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Learning with Rules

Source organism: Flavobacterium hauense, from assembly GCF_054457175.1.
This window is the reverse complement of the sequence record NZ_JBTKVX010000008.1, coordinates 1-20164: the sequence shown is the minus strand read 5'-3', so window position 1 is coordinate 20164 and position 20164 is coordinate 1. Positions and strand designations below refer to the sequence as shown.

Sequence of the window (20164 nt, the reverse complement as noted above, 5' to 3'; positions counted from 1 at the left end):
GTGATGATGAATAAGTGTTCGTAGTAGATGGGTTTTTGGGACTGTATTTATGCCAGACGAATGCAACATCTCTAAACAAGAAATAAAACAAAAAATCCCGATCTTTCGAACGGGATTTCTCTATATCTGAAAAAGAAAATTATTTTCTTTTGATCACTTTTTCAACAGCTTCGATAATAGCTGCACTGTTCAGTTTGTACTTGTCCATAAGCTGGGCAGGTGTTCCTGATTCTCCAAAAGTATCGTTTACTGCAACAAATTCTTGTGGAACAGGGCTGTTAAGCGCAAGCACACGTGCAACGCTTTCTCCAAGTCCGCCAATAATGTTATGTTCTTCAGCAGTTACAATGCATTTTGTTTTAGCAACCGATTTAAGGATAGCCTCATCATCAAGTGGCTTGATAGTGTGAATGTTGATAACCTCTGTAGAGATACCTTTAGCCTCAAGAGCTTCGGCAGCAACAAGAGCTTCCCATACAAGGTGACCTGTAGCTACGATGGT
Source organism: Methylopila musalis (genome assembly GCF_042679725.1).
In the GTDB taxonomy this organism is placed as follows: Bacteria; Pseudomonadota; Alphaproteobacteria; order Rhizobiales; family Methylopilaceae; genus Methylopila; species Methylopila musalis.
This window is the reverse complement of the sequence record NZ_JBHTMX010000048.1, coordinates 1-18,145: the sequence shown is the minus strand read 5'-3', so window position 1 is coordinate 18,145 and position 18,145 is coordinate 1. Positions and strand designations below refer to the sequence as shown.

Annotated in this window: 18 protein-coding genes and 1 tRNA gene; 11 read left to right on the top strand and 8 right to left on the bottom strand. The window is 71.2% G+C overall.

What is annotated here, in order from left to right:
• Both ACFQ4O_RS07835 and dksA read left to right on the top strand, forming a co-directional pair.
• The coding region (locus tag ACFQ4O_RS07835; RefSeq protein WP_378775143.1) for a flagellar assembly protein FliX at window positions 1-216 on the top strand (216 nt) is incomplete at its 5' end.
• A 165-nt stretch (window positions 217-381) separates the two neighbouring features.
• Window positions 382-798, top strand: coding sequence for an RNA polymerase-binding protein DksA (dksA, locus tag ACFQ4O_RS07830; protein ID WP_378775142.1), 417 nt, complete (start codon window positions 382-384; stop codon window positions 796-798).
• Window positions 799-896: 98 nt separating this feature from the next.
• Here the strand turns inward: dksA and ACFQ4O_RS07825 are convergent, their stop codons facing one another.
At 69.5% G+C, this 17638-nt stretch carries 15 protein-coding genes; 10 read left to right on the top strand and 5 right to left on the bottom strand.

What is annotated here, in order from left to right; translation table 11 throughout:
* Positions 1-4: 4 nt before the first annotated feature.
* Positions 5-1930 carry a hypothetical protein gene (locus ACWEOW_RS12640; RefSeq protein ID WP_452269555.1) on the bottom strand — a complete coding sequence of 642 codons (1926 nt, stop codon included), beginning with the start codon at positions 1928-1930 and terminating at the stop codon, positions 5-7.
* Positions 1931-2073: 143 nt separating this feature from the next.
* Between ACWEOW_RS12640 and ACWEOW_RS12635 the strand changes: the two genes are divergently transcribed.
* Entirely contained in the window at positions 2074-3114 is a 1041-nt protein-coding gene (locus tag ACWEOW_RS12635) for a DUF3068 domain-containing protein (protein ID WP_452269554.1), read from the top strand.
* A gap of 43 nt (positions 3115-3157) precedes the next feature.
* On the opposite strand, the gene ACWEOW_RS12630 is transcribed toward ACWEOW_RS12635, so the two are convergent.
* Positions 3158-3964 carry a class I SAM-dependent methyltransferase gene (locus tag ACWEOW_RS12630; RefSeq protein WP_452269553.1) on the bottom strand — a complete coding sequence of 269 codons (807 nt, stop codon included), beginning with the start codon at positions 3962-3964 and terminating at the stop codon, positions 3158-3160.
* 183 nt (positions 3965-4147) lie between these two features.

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Complex classifiers may exhibit ``embarassing'' failures in cases that would be easily classified and justified by a human. Avoiding such failures is obviously paramount, particularly in domains where we cannot accept such unexplained behavior. In this work we focus on one such setting, where a label is perfectly predictable if the input contains certain features, and otherwise, it is predictable by a linear classifier. We define a related hypothesis class and determine its sample complexity. We also give evidence that efficient algorithms cannot, unfortunately, enjoy this sample complexity. We then derive a simple and efficient algorithm, and also give evidence that its sample complexity is optimal, among efficient algorithms. Experiments on sentiment analysis demonstrate the efficacy of the method, both in terms of accuracy and interpretability.